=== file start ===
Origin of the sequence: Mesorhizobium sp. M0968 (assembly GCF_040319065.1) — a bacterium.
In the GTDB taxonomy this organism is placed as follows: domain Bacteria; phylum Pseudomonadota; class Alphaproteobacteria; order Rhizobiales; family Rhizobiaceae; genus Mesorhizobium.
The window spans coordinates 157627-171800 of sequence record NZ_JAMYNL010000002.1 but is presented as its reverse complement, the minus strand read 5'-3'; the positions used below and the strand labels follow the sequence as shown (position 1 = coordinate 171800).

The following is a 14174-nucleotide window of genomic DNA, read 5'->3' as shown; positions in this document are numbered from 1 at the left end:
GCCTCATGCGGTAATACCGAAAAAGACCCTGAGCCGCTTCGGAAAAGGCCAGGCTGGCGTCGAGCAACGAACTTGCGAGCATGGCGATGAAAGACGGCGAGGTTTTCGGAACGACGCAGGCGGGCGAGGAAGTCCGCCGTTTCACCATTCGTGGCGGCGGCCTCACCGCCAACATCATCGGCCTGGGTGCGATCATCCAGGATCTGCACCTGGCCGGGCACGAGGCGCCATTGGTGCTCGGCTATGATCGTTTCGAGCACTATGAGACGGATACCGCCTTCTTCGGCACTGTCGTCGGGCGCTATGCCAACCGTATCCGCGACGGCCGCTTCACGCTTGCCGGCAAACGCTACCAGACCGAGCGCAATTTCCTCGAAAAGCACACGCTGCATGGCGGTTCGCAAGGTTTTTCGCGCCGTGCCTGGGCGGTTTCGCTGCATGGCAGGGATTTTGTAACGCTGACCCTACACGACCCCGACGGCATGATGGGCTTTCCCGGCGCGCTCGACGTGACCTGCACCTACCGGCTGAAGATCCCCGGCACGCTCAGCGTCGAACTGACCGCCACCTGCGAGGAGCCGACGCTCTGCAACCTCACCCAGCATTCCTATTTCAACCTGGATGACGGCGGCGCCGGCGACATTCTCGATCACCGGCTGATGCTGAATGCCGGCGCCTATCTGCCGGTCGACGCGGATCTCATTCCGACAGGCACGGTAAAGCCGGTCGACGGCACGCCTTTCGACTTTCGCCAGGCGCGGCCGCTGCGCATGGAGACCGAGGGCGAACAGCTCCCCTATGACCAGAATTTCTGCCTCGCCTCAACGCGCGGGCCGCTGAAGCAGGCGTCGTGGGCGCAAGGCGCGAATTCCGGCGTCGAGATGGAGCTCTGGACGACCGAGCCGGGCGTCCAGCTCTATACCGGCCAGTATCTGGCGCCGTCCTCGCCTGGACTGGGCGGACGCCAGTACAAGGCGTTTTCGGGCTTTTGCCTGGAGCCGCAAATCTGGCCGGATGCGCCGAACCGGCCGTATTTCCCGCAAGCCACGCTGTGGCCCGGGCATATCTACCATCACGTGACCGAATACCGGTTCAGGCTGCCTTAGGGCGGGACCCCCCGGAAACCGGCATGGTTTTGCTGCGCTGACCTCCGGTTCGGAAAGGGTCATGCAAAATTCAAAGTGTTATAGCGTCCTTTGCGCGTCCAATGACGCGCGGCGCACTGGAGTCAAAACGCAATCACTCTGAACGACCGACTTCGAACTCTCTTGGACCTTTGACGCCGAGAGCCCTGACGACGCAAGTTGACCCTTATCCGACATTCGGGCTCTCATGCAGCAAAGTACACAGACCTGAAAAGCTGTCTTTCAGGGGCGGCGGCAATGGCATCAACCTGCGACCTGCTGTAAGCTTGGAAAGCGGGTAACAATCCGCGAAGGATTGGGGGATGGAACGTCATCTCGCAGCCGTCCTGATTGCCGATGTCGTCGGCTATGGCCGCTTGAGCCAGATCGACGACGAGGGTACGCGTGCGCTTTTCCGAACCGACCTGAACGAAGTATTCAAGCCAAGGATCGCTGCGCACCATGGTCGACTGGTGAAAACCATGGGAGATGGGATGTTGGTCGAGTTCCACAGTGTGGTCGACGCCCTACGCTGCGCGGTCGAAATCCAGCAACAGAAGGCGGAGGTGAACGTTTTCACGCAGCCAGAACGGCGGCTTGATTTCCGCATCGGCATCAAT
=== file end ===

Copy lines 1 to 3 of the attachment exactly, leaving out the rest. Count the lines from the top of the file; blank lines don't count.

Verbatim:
Origin of the sequence: Mesorhizobium sp. M0968 (assembly GCF_040319065.1) — a bacterium.
In the GTDB taxonomy this organism is placed as follows: domain Bacteria; phylum Pseudomonadota; class Alphaproteobacteria; order Rhizobiales; family Rhizobiaceae; genus Mesorhizobium.
The window spans coordinates 157627-171800 of sequence record NZ_JAMYNL010000002.1 but is presented as its reverse complement, the minus strand read 5'-3'; the positions used below and the strand labels follow the sequence as shown (position 1 = coordinate 171800).